Bishops’ House was never called that until the late 19th century. Before that it didn’t have a particular name. Below is a list of various references with the name of the building, or at least, its site. By the late nineteenth century the name ‘Bishops’ House’ was widely used.
1620 – ‘A tenement with all and everie the appurtenaunts in Norton’, from the will of William Blythe 1620.
1779 – ‘The Abstract of the title to a freehold estate called ‘The Meersbrook Bank Estate’ situate in the Parish of Norton in the County of Derby’  lists an amount of £0 15s 6¾d for ‘two messauges and lands’ (a messauge is a dwelling house with its adjacent buildings and the lands appropriated to the use of the household) charged to George and Thomas Wild, recorded on the 11th July 1779. This is available in the Sheffield Local Studies Library on Surrey Street ref. 334.1 SSTQ.
1804/5 – The map of Norton from the survey of W & J Fairbank in the year 1804 and 1805 records field 611, which contains the site of the building as: ‘Homestead and garden’ with an area of 1 rod, 16 perches (0.350 acres) with the tenants as George and Thomas Wild and the landowner as Samuel Shore senior Esq.
1817 – The Norton Land Tax register of 1817 records field 611 as ‘two homes outhouses and garden’ with an area of 1 rod, 16 perches (0.350 acres) with the tenants as George and Thomas Wild.
1818 – A report in the Yorkshire Telegraph and ?Argus for 1927 [I only have a copy of a copy of the article & part of the reference is missing] quotes ‘The Northern Star’ for February 1818 (a monthly production) in which the Editor calls it ‘the ancient Mansion at Norton Lees’. Interestingly, the accompanying drawing, by E Blore, is dated 1818 and is identical to the 1823 reproduction that we usually see.
1824 – Vingettes of Derbyshire (1824) calls it ‘the Hall of Norton-Lees, below Norton, and above Sheffield’ … ‘an old mansion-house, surrounded by ancient woods, once inhabited by a family of Derbyshire gentry.’
1832 – The Mirror of Literature, Amusement and Instruction, Saturday, October 27, 1832, p 273/4 calls it ‘Old Hall, in Derbyshire’.
1841 – The census of 1841 records the building as ‘Norton Lees’ with the occupiers as Joseph White, 45; Saley White, 50; James White, 20; Ann Whitehead, 15 and John Ray, 15.
1845 – The Plan of the Parish of Norton in the County of Derby 1845 by Paul Bright records field 653 as: ‘two cottages and garden’ with an area of 1 rod, 0 perches (0.25 acres) with the tenant as Joseph White and the landowner as Offley Shore.
1846 – Bagshaw’s History and Directory of Derbyshire, 1846, p 657 calls it ‘an old, ancient, half-timbered house in which are several rare oak carvings, on one of which is a date, W.B. 1627, in good preservation’.
1857 – White’s History, Gazetter and Directory of the County of Derby, 1857, p 763 calls it ‘an ancient, half-timbered house, in which are several rare oak carvings, on one of which is a date, “W.B. 1627,” in good preservation’.
1885 – A brief historical sketch of the ancient name and family of BLITHE, BLYTHE OR BLYTH in the counties of Warwickshire, Derbyshire, & Norfolk, by the Reverend William Blyth, M.A. (1885), p 20-21: ‘There were several respectable families at Norton, and one of the principal houses was BLYTH HALL, at the Lees Hamlet, “a half-timbered house, in which are several rare old oak carvings, on one of which is W.B. 1627” – Derbyshire Directory. [This is possibly a reference to the directories of 1846 or 1857].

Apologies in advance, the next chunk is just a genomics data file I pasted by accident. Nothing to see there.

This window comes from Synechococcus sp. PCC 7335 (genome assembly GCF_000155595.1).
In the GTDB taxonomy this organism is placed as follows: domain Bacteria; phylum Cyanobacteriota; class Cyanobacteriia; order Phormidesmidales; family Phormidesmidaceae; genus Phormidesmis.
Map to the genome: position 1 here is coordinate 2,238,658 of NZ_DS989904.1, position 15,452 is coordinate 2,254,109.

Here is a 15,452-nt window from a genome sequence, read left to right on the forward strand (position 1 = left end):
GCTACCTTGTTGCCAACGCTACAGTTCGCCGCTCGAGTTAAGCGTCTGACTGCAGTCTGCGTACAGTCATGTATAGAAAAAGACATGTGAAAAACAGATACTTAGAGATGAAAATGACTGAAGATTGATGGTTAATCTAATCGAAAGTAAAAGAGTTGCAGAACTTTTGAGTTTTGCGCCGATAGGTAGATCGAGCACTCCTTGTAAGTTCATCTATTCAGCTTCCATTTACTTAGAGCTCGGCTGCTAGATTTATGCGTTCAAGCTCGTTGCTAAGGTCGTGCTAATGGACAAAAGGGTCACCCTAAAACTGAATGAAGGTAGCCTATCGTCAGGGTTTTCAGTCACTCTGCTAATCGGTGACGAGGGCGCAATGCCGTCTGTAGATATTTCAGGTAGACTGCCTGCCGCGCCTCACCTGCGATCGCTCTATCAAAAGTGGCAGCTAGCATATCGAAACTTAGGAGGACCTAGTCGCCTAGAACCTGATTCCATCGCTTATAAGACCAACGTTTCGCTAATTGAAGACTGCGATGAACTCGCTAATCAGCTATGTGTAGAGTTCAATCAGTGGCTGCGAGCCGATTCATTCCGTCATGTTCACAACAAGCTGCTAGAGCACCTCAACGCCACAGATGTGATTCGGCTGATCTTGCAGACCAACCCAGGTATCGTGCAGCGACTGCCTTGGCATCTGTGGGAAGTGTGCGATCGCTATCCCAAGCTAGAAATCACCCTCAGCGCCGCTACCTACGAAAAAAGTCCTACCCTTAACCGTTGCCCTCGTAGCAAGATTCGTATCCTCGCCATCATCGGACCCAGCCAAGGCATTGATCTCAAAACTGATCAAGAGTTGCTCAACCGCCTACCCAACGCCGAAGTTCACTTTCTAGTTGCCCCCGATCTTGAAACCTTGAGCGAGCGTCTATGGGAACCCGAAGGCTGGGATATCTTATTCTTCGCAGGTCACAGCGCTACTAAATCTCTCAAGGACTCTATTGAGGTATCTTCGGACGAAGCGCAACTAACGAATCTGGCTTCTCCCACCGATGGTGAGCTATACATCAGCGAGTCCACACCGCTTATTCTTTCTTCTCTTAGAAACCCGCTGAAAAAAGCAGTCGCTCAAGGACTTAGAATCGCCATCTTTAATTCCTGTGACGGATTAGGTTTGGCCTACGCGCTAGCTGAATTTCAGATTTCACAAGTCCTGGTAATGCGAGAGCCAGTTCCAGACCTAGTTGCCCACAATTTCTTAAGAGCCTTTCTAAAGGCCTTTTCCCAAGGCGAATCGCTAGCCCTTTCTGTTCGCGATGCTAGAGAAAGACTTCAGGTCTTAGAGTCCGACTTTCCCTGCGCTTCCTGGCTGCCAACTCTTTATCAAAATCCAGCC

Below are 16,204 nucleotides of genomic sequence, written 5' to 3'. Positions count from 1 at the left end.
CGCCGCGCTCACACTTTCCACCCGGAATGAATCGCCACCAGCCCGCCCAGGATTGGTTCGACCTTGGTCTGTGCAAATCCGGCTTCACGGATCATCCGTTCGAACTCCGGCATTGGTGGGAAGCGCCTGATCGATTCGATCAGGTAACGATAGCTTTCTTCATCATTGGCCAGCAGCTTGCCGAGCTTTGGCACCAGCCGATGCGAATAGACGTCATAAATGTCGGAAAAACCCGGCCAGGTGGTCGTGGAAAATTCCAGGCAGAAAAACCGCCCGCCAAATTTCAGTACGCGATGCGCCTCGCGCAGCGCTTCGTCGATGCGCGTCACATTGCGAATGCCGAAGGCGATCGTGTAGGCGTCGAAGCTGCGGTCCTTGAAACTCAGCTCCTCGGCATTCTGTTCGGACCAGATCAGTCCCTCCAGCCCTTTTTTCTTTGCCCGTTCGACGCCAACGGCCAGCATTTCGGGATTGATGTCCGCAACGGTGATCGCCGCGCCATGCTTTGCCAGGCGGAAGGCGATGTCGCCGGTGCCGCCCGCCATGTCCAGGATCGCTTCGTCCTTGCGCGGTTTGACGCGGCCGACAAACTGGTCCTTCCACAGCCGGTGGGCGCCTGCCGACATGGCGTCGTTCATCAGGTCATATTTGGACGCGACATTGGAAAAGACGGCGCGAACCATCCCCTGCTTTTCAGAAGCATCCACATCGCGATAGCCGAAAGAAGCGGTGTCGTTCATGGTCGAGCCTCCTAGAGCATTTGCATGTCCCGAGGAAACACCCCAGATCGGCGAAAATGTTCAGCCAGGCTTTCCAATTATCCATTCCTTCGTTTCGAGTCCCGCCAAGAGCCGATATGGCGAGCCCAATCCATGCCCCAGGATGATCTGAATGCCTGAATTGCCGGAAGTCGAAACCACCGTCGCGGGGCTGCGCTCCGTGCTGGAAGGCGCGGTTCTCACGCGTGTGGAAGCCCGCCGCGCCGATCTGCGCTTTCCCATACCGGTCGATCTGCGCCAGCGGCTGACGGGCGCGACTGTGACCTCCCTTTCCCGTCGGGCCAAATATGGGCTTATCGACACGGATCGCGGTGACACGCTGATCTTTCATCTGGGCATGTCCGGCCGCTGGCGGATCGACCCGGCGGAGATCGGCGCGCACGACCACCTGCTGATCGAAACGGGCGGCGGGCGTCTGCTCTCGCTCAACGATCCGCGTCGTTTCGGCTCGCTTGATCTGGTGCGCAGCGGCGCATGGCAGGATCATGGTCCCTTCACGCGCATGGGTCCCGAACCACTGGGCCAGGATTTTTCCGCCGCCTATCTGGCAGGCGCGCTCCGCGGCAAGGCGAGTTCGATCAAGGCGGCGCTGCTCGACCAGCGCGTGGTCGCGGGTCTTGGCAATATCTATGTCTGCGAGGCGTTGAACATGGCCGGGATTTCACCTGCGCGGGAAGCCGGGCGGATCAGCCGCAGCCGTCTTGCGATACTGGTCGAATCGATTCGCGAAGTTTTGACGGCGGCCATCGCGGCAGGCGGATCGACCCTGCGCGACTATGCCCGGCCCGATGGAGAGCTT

1885 – The Sheffield and Rotherham Independent, Saturday 11th July 1885, p 8 calls it ‘Old Hall, Norton Lees’.
1886 – The Sheffield and Rotherham Independent, Saturday 29th June 1886, p 4 calls it ‘Norton Lees Hall’.
1886 – Plan referred to in Conveyance to the Sheffield Corporation 25th October 1886. It is called ‘Bishops’ House’. Ref YWD1117 Sheffield Archives.
1890 – TheSheffield and Rotherham Independent, Tuesday 15th April 1890, p 5 calls it ‘The Bishops’ House’.
1891 – The census of 1891 records the building as ‘Bishops’ House’ with occupiers as Harry Ryalls, gardener, 33, of Sheffield, Yorkshire, Lucy Ryalls, 28, his wife of Sheffield, Yorkshire and Ann Ryalls, 66, widowed mother of Derbyshire.
It lists James H Cheetham, gardener – domestic servant, 26, of Stoney Middleton, Derbyshire, Kate Cheetham, 24, his wife of Waleswood, Yorkshire and Elizabeth E Cheetham, 1 month, their daughter of Norton Lees, Derbyshire.
1901 – The census of 1901 records the building as ‘Bishops’ House’ with occupiers as James W Cheetham, Park gardener [non-domestic], 36, of Stoney Middleton Derbyshire, Kate Cheetham, 34, his wife of Whaleswood Yorkshire, their daughters Elizabeth E, 10, Sarah, 8 and Gertrude, 1, and sons Albert H, 5 and Arthur, 3, all of Norton, Derbyshire.
It also lists Harry Ryalls, gardener in public park, 42, and Lucy Ryalls, 38, his wife, both of Sheffield, Yorkshire, their son John W, 9 and daughter Charlotte E, 7, both of Norton, Derbyshire. Also listed is William J Colyer, 47, as a boarder. He is a widower. His profession is silversmith, of Sheffield, Yorkshire. [Microfiche ref: RG13/4347 110 Sheffield Local Studies Library on Surrey Street.]